Melitzanes giahni or as they are called in Cyprus “vazania giahni”, are eggplants in tomato sauce. My mother, as well as all other Cypriot women, would fry the potatoes and eggplants in a lot of oil and they would then sauté the onion in the oil and add fresh ripe tomatoes and tomato paste, as well as all the other ingredients, in the frying pan to make the sauce, which they would then pour this sauce on top of the potatoes and eggplants to cook them. That was so delicious but too oily and fattening so I have modified this recipe from the original Cypriot recipe, in order to make it healthier and lighter.
The eggplants used are called Tsakonikes in Greek and they are named after the area in Peloponnese where they are produced. I love these eggplants as they are not bitter and therefore they do not have to be soaked in water with salt to remove the bitterness. As I did not know what this type is called in English, I google searched it and they look like the Japanese Eggplants, but as I’ve never tried the Japanese I cannot be sure if they are the same ones.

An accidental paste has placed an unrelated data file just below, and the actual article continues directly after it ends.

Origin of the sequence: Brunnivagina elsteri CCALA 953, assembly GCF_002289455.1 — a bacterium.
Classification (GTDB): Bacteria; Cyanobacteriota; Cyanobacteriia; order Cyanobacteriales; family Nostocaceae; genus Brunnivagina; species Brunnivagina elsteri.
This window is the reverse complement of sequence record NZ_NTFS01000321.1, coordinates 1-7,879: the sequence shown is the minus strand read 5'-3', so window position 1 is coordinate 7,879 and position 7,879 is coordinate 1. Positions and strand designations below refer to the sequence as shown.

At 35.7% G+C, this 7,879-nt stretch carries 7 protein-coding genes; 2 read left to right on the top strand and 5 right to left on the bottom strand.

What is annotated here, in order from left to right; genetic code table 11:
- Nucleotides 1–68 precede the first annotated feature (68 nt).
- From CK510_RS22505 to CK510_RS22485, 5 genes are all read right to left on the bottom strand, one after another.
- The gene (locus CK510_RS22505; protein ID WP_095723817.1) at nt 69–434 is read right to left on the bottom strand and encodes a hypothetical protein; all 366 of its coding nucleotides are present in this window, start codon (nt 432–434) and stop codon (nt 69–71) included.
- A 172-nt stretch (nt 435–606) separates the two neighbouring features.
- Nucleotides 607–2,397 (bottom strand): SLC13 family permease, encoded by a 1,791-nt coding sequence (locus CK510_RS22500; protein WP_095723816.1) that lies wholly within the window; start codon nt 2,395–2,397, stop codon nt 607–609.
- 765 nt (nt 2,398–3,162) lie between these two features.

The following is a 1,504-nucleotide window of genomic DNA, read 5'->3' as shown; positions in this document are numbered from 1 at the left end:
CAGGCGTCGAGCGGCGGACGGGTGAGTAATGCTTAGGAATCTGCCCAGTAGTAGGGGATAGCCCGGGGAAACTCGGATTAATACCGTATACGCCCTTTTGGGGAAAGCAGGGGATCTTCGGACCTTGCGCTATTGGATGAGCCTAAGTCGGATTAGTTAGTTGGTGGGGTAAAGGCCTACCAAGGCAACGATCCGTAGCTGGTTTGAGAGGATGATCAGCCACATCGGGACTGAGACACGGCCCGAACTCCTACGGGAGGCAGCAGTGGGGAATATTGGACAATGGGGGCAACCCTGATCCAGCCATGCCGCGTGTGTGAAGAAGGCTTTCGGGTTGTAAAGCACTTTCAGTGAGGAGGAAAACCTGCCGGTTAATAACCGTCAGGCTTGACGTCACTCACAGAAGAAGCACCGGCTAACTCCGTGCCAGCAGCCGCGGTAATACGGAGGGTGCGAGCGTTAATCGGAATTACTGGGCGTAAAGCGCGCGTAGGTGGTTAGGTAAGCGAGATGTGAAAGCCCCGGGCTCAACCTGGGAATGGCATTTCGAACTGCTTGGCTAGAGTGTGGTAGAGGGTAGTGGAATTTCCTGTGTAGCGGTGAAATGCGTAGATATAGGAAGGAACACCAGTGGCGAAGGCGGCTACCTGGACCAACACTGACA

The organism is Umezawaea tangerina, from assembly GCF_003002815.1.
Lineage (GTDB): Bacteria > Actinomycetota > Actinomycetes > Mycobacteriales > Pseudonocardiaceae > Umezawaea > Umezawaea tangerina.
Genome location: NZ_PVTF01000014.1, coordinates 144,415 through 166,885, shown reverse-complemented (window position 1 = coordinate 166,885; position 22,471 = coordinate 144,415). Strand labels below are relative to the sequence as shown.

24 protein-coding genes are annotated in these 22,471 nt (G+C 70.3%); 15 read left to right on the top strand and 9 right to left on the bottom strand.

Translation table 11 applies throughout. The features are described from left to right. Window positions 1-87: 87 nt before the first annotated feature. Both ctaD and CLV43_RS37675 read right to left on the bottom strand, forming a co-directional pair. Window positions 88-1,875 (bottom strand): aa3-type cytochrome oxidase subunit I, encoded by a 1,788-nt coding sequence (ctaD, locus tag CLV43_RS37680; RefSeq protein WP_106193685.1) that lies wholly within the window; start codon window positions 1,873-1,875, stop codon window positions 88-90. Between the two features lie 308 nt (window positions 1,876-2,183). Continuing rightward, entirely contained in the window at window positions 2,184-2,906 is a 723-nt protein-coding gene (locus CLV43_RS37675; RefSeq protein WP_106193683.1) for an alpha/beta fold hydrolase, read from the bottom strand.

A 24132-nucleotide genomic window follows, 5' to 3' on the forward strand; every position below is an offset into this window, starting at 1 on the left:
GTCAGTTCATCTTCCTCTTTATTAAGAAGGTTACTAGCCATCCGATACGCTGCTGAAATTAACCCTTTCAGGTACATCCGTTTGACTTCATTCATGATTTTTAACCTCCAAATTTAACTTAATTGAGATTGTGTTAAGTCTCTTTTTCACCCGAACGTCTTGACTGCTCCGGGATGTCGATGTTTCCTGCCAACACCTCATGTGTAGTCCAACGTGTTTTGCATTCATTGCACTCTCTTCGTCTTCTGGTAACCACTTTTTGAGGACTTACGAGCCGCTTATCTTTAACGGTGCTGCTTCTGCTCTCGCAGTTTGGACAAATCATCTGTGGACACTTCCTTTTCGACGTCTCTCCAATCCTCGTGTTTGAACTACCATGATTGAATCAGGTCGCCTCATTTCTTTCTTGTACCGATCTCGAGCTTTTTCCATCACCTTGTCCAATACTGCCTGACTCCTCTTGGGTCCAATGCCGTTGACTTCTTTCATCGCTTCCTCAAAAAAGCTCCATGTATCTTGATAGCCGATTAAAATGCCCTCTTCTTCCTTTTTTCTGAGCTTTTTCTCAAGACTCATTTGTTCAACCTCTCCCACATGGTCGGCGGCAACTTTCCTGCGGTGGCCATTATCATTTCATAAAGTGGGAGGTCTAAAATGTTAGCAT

Eggplants are seasonal and cost about 1 Euro a kilo, potatoes cost around 0.65 to 0.70 cents a kilo, ripe tomatoes cost around 0,60 cents, and adding up the cost of olive oil, this light and very tasty dish does not cost more than five Euros.
Considering that this light and tasty dish definitely costs less than 10 dollars, even if we add the cost of feta and bread, I am submitting this recipe to Frugal Fridays, created by Jerry and co-hosted by Ben, of What’s Cooking.
The recipe is included in my cookbook Mint, Cinnamon & Blossom Water, Flavours of Cyprus, Kopiaste!
As they say, a picture is worth a thousand words!
Tags: Aubergines, Cinnamon & Blossom Water, Cypriot cookbook, Eggplants, Flavours of Cyprus, frugal recipes, Giahni, healthy recipes, kopiaste, Mediterranean diet, melitzanes, Mint, Mint Cinnamon & Blossom Water Flavours of Cyprus Kopiaste!, Nistisimo, stewed eggplants, Traditional, vazania, Vegan, Vegetarian, yiahni